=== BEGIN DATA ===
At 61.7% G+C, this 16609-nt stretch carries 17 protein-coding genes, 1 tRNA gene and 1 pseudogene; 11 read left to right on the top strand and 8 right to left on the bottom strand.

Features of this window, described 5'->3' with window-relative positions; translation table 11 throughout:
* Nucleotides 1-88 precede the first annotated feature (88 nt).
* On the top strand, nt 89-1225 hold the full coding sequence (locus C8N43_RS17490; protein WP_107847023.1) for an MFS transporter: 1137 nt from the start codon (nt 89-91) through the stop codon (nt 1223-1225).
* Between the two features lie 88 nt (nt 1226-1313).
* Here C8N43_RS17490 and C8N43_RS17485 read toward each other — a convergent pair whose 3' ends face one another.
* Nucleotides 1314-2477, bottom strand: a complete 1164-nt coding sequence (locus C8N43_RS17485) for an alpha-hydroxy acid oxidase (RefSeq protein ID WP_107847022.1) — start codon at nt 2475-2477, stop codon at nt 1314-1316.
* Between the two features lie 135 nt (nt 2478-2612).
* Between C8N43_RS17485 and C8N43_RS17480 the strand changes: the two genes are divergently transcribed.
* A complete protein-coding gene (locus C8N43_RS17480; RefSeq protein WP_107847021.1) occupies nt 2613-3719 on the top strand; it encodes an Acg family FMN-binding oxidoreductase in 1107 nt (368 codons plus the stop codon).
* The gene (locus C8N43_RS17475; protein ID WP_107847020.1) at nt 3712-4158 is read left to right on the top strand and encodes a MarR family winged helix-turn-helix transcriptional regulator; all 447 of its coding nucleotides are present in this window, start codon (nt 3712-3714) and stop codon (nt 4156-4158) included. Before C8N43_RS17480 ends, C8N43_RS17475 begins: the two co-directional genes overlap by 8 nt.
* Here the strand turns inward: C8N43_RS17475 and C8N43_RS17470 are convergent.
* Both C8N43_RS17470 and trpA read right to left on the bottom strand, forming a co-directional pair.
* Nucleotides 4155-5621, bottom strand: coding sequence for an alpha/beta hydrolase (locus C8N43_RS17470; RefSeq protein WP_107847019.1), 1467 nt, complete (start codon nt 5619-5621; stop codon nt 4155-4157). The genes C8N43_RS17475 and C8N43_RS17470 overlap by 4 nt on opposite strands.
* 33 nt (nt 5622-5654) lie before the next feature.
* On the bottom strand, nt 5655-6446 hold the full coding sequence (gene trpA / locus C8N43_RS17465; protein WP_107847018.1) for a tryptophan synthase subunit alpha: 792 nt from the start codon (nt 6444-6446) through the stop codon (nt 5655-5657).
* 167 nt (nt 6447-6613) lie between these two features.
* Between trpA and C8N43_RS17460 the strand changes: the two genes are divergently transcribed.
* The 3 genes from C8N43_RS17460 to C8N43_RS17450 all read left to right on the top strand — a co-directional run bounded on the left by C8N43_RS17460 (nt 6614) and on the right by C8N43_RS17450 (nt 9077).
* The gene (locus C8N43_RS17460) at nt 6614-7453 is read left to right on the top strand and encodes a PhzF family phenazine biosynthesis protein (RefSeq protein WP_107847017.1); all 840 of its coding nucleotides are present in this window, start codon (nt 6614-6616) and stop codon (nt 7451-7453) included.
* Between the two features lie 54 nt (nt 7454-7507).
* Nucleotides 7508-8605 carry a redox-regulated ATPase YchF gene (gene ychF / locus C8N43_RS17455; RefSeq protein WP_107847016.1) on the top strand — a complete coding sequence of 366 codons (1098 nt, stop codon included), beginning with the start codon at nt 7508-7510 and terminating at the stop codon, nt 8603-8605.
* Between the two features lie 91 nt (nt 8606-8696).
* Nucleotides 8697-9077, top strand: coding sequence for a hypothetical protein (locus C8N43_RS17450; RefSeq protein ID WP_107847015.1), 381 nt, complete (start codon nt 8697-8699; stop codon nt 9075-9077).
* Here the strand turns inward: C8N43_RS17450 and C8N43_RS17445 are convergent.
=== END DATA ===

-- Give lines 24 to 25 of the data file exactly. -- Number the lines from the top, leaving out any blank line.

* Nucleotides 8697-9077, top strand: coding sequence for a hypothetical protein (locus C8N43_RS17450; RefSeq protein ID WP_107847015.1), 381 nt, complete (start codon nt 8697-8699; stop codon nt 9075-9077).
* Here the strand turns inward: C8N43_RS17450 and C8N43_RS17445 are convergent.